Cameron Lindsay had a chance to level the scores after a sloppy defensive clearance from Wellington in the 37th minute but his attempt deflected off a defender's leg.

Cruelly, it was Jack-Henry Sinclair who added salt to the wound when he calmly slotted in another goal, 3-1, to muted appraisal from the Bluewater Stadium faithful a minute later.

The rot had set in from there as another Team Wellington player with Bay roots, captain Andy Bevin, tapped the ball into the net past Britton at the far post from point-blank range for a 4-1 lead in the 41st minute.

Just four minutes into the second half, Clapham scored casually to shake hands with Kilkolly for a 5-1 margin.

Having had enough, Angell responded, pulling out Canadian import Gavin Hoy in the midfield and injecting Japan import Sho Goto, who had surprisingly not made the starting XI.

Bay captain Birhanu Taye picked up a yellow card for a crude tackle on Clapham but almost gifted a goal to Kilkolly while defending from inside the box, from the ensuing free kick in the 58th minute.

Team Wellington striker Aaron Clapham takes Hawke's Bay United skipper Birhanu Taye out of the equation during the premiership match at Park Island, Napier, this afternoon. Photo/Photosport
Team Wellington striker Aaron Clapham takes Hawke's Bay United skipper Birhanu Taye out of the equation during the premiership match at Park Island, Napier, this afternoon. Photo/Photosport

Wellington assistant coach Scott Hales, who Dunning also consults as coach, was so over the game, with coach Jose Manuel Figueira, they yanked off smiling red-headed assassin Clapham to inject Englishman Allen in the 71st minute.

But it was central midfielder Cory Chettleburgh who narrowed the deficit to 5-2 following a surging run and a nutmeg between the legs of Wellington goalkeeper Marcel Kampman in the 73rd minute.

Five minutes later two former Wellington Phoenix players, striker Hamish Watson (for Kilkolly) and midfielder Paul Ifill (Chettleburgh), came into the fray.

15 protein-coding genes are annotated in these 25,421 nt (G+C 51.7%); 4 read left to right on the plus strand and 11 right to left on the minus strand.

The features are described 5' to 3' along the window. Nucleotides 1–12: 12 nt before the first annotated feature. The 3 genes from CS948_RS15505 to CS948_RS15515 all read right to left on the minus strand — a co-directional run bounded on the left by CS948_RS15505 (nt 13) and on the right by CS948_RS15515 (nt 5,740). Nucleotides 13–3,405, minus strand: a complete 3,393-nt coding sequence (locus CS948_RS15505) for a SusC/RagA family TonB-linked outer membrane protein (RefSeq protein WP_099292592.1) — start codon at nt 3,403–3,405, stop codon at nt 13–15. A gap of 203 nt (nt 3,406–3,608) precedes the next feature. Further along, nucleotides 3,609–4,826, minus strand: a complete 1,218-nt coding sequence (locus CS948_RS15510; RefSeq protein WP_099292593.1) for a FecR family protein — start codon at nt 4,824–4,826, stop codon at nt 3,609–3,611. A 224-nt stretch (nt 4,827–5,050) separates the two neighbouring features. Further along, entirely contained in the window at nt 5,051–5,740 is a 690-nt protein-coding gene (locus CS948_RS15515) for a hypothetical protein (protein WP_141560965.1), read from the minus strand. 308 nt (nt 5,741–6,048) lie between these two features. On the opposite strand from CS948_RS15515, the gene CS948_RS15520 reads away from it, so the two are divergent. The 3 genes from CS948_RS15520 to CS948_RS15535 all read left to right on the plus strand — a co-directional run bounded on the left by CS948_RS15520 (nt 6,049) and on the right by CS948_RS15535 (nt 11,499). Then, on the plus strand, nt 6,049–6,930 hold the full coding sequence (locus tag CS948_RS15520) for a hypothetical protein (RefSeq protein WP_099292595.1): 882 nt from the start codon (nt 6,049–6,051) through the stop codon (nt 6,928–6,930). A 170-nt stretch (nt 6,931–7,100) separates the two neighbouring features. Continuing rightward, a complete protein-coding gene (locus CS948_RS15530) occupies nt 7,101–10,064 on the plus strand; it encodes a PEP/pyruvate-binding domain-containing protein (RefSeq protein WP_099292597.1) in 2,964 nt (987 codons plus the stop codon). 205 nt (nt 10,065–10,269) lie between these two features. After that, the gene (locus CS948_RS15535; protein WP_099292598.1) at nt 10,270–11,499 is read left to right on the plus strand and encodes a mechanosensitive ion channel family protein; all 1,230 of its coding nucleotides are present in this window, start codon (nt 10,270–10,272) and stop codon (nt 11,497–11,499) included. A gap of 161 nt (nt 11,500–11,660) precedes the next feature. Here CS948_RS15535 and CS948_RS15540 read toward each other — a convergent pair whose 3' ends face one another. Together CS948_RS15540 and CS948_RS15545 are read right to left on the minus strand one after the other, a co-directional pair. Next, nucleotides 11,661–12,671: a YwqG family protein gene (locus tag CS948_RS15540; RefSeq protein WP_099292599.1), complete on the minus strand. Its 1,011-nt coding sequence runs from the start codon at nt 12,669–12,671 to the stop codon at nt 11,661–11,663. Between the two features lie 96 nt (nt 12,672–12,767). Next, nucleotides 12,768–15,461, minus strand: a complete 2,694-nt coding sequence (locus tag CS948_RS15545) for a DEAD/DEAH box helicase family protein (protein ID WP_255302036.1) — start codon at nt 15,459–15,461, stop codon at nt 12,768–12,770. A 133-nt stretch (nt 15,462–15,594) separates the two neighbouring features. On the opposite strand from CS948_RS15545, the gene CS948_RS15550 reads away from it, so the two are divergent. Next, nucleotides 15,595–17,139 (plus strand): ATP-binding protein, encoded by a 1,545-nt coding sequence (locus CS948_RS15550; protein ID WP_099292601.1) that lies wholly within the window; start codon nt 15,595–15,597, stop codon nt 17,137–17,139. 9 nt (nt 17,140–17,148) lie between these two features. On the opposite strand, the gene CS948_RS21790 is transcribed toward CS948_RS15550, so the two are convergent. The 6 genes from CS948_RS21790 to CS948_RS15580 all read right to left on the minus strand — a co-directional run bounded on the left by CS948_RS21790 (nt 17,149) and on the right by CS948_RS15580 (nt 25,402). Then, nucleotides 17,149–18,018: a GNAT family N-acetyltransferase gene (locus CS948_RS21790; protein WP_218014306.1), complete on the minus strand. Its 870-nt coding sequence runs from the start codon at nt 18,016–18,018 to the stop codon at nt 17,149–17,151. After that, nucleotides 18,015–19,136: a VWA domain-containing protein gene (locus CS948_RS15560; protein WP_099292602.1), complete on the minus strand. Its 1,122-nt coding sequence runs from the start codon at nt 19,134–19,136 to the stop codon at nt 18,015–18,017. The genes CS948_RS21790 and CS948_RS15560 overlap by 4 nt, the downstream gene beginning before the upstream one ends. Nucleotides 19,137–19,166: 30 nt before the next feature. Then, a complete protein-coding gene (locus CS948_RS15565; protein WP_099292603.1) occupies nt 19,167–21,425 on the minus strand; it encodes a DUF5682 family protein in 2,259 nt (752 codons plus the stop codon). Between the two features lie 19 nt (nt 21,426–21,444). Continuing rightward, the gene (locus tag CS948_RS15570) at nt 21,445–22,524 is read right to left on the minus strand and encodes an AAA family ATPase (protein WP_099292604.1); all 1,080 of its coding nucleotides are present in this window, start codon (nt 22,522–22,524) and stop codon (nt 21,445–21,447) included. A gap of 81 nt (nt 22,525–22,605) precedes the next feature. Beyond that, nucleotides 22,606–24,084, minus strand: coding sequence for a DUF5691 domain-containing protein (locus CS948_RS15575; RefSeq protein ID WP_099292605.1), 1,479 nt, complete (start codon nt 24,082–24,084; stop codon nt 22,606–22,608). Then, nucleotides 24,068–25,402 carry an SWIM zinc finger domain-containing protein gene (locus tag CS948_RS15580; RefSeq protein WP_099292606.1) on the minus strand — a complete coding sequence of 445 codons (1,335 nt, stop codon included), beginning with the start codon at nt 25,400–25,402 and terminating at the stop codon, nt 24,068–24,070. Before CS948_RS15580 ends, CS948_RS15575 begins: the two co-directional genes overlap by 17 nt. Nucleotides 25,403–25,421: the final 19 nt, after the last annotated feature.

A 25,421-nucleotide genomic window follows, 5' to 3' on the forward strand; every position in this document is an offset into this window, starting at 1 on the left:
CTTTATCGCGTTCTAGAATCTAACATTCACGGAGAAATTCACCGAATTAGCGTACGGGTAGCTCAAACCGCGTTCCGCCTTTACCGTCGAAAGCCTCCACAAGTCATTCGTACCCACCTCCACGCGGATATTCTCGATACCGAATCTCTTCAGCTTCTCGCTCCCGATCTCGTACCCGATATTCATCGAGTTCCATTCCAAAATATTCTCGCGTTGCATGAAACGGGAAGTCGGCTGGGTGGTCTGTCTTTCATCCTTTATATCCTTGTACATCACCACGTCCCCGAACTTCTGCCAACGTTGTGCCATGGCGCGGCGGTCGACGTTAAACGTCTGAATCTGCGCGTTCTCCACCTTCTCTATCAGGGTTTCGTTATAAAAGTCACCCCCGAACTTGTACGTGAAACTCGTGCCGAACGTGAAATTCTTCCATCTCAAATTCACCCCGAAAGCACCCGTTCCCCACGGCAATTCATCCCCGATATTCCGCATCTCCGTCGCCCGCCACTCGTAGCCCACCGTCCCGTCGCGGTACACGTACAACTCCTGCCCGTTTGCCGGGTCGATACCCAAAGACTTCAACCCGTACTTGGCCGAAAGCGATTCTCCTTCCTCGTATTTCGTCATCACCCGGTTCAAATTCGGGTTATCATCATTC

However, the game started going through it's niggly phase with Bay United players in the face of referee Ben O'Connell after he awarded a penalty which Allen slotted for a 6-2 lead in the 87th minute.

Kampman denied Goto from just outside the upright with a parry to the far upright but Frenchman Maxime Oliveri pulled one back to 6-3 on the stroke of fulltime.

"It's going to be hard now [but] it doesn't mean we're not going to go try to win the next four games," Dunning said of Bay United's playoff chances if they secure 12 points.

Hales said Wellington were pleased to have secured three points with some fans wondering why that had dried up as of late.

"The boys have maintained their standards throughout the campaign but they just couldn't put the ball in the back of the net," he said, happy they had found their mojo today.

Hales said it was a difficult call to make on O'Connell's penalty decision because the Bay defender's arm was "in a natural position".

"I wouldn't have given it and everyone on our bench didn't think it was but, hey, the referees have a better perspective so by the letter of the law it is a penalty.

"It's different when you're out there and you have a different angle so we're just on the sidelines and we guess more than anything," he said with a laugh.

Bay United play their final home game against Tasman United on Sunday, March 3, in a 1pm kick off.

They kick off next at 4.35pm against Waitakere United on the road on Sunday, February 24, in a televised affair.